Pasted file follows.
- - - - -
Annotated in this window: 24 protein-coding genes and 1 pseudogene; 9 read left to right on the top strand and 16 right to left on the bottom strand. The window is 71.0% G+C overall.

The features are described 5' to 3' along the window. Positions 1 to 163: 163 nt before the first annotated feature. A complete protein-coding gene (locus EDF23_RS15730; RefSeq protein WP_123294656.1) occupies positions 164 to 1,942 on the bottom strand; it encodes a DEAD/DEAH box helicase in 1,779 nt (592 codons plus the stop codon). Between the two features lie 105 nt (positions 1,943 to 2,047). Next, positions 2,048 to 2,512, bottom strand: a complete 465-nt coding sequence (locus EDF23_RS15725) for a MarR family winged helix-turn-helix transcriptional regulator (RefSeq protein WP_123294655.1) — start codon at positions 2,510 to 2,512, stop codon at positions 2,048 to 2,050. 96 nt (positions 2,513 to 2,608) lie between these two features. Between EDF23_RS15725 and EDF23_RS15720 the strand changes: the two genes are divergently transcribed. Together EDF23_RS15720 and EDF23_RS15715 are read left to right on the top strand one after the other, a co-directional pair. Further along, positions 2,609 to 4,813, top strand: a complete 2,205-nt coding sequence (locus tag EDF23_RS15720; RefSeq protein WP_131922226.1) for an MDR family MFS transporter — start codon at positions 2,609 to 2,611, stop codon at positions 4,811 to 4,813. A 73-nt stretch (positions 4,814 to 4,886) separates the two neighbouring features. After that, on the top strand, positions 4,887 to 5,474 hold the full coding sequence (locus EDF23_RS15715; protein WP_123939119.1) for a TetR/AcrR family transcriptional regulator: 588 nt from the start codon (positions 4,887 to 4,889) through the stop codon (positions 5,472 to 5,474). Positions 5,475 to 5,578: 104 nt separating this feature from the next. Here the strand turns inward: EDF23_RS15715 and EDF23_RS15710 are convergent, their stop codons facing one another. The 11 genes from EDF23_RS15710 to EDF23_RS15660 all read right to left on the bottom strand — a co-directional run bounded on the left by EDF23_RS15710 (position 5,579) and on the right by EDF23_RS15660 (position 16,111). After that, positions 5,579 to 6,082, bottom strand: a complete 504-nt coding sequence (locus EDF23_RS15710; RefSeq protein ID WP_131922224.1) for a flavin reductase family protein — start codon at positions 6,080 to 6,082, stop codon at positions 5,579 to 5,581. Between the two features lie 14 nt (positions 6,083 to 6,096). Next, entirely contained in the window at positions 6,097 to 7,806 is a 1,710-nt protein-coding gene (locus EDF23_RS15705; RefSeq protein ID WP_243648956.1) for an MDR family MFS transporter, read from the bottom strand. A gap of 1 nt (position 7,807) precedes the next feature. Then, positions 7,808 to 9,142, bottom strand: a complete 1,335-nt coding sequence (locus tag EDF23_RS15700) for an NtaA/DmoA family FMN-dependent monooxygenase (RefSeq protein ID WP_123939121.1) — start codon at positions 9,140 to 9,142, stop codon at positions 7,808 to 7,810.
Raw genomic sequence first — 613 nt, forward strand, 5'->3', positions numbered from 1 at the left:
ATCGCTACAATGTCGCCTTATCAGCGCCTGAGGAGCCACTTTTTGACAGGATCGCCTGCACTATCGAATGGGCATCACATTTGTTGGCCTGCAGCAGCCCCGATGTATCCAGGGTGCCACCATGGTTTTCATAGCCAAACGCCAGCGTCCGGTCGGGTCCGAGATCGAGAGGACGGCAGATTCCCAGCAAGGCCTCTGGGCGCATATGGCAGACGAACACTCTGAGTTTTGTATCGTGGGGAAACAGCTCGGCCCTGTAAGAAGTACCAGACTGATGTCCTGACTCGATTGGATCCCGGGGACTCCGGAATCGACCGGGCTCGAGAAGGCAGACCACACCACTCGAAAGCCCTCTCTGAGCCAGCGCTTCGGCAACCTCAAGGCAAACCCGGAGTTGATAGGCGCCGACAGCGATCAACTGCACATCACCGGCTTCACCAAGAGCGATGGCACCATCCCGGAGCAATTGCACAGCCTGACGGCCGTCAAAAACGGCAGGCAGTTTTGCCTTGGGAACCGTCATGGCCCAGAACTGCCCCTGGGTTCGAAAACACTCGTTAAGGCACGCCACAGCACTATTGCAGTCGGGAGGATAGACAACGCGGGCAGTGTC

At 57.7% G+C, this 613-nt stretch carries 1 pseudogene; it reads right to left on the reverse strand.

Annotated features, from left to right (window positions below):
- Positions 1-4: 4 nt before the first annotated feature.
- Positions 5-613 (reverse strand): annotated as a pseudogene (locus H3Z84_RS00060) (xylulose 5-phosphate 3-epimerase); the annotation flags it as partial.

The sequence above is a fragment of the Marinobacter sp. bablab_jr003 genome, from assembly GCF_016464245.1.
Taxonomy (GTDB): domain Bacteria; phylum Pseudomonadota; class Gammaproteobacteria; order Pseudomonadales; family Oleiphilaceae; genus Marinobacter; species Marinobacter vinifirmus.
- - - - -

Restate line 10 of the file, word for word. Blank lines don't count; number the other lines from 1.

Taxonomy (GTDB): domain Bacteria; phylum Pseudomonadota; class Gammaproteobacteria; order Pseudomonadales; family Oleiphilaceae; genus Marinobacter; species Marinobacter vinifirmus.